What do bungee jumping, traveling to a foreign land, and asking for a date have in common? Depending on who you are, these particular examples may be too extreme, too mundane, or not directly relevant, but they all point to the potential for learning that comes with taking a risk. Whether or not you get the results you were seeking when you take a chance and step out of your ordinary routine, your perspective will have been expanded by the attempt.
So, how can we do a better job of viewing risk-taking as positive and energizing instead of scary or intimidating? And how do we shift our focus away from the outcome we expect or think we need and instead focus on and value the risk-taking journey for its own sake? Is there an attitude that we can adopt in order to appreciate more deeply the inherent gifts of embracing the unknown?
Here are some strategies to get you started:
- Practice saying, “I don’t know” when you aren’t versed in something rather than forcing yourself to come up with a response. See what insights emerge when you let go of needing to have all the answers.
- Adopt a growth mindset. See mistakes as opportunities for learning and development. Recognize how many times you have been able to learn in the last month and congratulate yourself on your progress.
- Ask “what if….” If you usually do things a certain way or in a specific order, purposely mix up your routine. See how diverging from the tried and true for an hour or a day can reinvigorate your life.
- Plunge in with childlike enthusiasm. If you think something might bring you joy, give yourself permission to do it just “because.” See how it feels to get started with only minimal expectations, preparation, or goals.
- Decide to keep an open mind. Allow yourself to change your mind, be wrong or simply pursue of a new point of view. Commit to acknowledging the uncertainty and ambiguity of life and discover what gifts this mental fluidity affords.
- Find humor in surprises. View the twists and turns of life as opportunities to take life – and yourself – less seriously. Look for the comedy in the unexpected and consider what about your challenges might also be funny.
As humans we prefer things to be all figured out and neatly ordered into instantly recognizable categories. This is a natural tendency. Yet when we limit ourselves to what we know and makes us feel comfortable, we can miss out on exciting and interesting opportunities that would allow us to expand our thinking and increase our wisdom.
Self-Discovery Tool 52
Embrace the unknown, look at things differently, and try something new. Refresh yourself through experimentation and ease up on the drive to be perfect. Be open. Be curious. See what amazing things life has in store when you take a risk. Although missteps are possible and successes are a terrific bonus, the true value of any risk is in the experience: life’s greatest teacher!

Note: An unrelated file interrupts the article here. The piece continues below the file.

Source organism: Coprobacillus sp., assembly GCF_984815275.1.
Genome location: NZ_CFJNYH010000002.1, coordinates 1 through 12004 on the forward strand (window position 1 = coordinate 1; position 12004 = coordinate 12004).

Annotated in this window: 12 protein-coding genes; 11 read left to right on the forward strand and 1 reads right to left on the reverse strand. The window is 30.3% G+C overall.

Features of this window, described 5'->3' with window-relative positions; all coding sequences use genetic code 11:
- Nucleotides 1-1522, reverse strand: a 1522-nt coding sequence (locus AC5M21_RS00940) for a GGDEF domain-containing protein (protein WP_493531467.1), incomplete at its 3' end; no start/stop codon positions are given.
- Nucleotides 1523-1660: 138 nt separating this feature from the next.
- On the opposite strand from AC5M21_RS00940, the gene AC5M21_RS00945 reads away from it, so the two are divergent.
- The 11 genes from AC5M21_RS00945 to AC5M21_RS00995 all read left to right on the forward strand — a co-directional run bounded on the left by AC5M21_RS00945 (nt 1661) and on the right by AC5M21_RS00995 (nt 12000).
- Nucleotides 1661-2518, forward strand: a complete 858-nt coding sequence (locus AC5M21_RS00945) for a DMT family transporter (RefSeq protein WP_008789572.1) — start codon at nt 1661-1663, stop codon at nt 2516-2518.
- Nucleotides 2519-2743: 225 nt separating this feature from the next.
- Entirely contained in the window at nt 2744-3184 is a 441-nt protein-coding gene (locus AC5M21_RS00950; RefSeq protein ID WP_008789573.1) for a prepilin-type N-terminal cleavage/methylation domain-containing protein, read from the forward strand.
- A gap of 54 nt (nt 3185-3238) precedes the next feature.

Welcome to 2012! Since twelve is a number that crops up all over the place and seems to have some sort of special significance – twelve eggs to a dozen; the twelve tribes of Israel and the twelve Apostles, the twelve signs of the Zodiac; the twelve days of Christmas; the twelve steps of Alcoholics Anonymous, the “twelfth of never” – we thought we’d make twelve recommendations for self-discovery for the coming year, one for each of the twelve months in the year. And to make even more of the number twelve, we created our list in acrostic form using two iterations of the letters that spell the word twelve T, W, E, L, V and E.
January: T – Try something new.
February: W – Wonder at the world’s beauty.
March: E – Engross yourself in meaningful activities.
April: L – Let go of baggage – actual and emotional.
May: V – Volunteer to help, formally or informally.
June: E – Envision a brighter future.
July: T – Take a risk.
August: W – Watch and learn.
September: E – Engage with a mentor.
October: L – Listen patiently and actively.
November: V – Vary your routine.
December: E – Excel at being you by simply being yourself!
Start the year off with something fresh, follow that up with an appreciation of what your environment already offers and take advantage of opportunities as they arise. Look across your life and let go of what isn’t working, offer your help to others with your newly available time (remember you let go of what wasn’t working!) and picture where these efforts will take you. Put fear on hold and jump into something where the outcome may be uncertain but the act of trying itself feels rewarding, and pay attention to feedback, guidance, and advice from trusted family, friends and colleagues. End the year alert to options, alive to possibilities and aware of all that you are and can become.
Self-Discovery Tool #46
We found using a pattern of numbers and letters useful as we pondered the year ahead. What systems or frameworks might inspire you to forge a more meaningful life in 2012? How might tapping into them help you to make your self-discovery goals easier to organize and imagine and therefore easier to achieve? Mostly we’d most like to encourage you, not just as your final goal in December, but all year long to focus on living as the real you. Not only is this good for your overall wellbeing but no one else can fulfill this role but you and others may need the authentic “you” much more than you realize!